But what does the bible tell us? “Be not afraid”!
Let that sink in. This isn’t a biblical one-off but a refrain that comes directly from God; and it is repeated over and over again – far more times than I’ve cited in the above verses. We are to let go of our fear, and trust God no matter what. He is in control.
Is this to say that I should expect everything to go well for me personally as long as I trust in Him? If I’m faithful, He’ll pay my mortgage, stave off illness and keep me comfortable? Been reading my blog long? NO! We’re not promised rewards or material blessings in this life, but in the next (Matthew 5:12, Revelation 22:12, 1 Peter 5:4).
But this doesn’t mean we ought to go walking through life as terrified of these boogeymen as our non-Christian neighbours. Where is our faith? Is this really the example we have to set, trembling before malevolent false gods who promise us personal, national and global ruin? Do we truly believe that this isn’t all a part of God’s plan?
There’s nothing wrong with being good stewards of the environment and encouraging others to do the same – it’s a good thing, in fact – but do you really believe that God will not protect His creation until it’s ready to be made new? Is this seriously keeping you up nights? Are you fearful of immigrants setting up shop in your neighborhood and corroding your nation’s identity? Why? Do you believe that your non-Christian neighbour has a more powerful message to give than you do? Really? Why not relish the opportunity to share the Gospel with someone who may have never heard it before? Are you terrified that another stock market crash is going to wipe out your retirement portfolio? If so, in whom have you put your trust?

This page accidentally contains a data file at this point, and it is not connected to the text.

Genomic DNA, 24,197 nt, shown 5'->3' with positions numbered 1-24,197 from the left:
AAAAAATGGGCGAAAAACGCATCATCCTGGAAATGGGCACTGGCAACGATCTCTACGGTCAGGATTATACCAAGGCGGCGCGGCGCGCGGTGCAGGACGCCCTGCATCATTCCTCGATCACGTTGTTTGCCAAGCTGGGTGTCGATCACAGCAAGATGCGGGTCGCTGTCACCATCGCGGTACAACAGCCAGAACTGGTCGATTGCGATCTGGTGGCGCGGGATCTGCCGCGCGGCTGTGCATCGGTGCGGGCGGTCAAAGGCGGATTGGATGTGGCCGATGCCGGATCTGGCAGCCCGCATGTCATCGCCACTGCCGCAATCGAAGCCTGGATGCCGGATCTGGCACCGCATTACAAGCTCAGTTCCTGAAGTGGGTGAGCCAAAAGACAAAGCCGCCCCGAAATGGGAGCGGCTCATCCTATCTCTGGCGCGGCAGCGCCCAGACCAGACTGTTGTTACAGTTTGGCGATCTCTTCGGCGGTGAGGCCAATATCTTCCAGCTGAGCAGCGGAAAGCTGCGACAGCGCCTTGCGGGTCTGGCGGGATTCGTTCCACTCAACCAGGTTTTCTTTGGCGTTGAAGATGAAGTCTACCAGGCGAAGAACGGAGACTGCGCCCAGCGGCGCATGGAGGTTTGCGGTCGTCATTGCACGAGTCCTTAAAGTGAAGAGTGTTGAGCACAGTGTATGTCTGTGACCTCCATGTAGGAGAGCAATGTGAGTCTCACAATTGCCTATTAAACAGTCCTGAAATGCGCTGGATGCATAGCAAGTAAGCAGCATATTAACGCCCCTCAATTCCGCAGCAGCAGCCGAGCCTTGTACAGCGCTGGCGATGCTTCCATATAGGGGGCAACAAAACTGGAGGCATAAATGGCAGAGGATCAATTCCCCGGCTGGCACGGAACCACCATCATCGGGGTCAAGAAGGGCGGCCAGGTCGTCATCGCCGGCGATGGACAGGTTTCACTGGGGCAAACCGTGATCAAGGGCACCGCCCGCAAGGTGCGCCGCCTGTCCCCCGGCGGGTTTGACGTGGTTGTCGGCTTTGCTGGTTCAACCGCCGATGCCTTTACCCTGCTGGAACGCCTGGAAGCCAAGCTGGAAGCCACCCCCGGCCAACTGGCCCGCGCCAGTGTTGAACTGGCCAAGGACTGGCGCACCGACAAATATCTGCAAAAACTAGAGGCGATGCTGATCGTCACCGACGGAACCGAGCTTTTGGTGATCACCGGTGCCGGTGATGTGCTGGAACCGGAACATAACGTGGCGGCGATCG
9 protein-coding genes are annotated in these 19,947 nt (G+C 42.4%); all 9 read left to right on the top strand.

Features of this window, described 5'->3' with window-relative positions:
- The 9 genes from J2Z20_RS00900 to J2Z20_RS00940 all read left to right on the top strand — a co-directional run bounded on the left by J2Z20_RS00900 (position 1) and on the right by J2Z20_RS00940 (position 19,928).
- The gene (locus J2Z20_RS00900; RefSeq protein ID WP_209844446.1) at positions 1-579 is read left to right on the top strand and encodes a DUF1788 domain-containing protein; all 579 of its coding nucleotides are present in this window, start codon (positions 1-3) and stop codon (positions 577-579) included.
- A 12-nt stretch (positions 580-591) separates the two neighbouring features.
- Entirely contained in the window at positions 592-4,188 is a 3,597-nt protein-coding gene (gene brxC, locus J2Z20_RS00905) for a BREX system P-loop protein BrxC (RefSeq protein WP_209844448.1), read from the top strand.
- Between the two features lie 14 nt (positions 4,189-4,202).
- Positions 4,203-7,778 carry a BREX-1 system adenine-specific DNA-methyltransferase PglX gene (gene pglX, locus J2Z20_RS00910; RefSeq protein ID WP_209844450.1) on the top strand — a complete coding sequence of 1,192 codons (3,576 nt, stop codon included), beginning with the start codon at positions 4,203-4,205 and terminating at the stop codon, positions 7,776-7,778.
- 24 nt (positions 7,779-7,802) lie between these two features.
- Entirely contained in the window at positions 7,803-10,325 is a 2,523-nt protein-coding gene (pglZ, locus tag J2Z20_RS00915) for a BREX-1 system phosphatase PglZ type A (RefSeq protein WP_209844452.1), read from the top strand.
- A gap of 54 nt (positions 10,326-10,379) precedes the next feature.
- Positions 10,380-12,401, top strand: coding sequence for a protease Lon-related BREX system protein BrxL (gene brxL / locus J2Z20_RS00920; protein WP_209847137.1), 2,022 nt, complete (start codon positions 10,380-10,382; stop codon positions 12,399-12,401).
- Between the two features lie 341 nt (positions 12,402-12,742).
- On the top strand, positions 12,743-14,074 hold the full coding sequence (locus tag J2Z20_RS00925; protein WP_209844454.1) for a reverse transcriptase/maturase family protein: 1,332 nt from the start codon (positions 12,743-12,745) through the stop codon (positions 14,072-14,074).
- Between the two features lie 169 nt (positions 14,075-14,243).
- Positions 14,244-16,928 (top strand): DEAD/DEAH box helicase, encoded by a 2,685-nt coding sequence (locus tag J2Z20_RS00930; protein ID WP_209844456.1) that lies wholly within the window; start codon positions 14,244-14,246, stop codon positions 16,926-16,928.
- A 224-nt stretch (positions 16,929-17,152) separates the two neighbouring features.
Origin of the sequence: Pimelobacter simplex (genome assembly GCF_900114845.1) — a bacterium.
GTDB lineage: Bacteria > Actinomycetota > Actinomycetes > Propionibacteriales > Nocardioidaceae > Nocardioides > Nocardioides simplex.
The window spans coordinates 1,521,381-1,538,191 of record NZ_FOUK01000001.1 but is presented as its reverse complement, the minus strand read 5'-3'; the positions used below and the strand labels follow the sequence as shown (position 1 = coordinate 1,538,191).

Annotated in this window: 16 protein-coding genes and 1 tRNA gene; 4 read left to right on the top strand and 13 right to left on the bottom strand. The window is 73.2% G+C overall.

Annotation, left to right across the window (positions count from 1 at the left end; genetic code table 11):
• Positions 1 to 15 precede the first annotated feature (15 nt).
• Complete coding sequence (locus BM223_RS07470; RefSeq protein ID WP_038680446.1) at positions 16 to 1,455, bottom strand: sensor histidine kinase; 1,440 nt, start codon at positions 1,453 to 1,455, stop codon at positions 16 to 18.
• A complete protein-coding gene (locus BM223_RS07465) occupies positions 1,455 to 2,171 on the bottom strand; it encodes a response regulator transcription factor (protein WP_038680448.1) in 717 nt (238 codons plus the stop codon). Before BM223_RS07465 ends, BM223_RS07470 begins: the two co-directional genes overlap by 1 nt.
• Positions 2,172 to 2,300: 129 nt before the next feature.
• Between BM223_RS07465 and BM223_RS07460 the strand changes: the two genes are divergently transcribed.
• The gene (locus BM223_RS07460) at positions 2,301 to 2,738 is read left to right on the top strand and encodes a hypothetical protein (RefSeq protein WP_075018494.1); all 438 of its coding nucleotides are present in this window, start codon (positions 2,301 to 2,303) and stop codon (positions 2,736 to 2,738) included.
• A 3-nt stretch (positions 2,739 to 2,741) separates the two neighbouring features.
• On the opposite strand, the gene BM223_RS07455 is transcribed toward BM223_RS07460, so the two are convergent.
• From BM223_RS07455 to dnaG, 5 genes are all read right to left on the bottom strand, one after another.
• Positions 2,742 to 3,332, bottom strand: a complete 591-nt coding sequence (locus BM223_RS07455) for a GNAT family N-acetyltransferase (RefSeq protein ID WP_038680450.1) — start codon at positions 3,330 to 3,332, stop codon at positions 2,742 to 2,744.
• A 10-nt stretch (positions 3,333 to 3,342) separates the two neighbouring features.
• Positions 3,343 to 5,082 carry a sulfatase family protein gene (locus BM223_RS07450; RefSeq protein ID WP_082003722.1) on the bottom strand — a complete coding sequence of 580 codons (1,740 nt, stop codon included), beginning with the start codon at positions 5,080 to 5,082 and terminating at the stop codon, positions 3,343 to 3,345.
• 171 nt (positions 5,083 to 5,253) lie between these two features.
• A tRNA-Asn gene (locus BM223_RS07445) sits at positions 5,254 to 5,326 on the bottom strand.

The North American church has largely become weak, anemic, unconvincing and ineffective; and the solution to this problem isn’t going to be found in more creative programming. Imagine all that we could do and accomplish, together, if only we learned how to let go of our fear. I’m willing to give it a shot, are you?
Colin McComb lives in Edson, Alberta with his wife, Gail, and their three lovely children.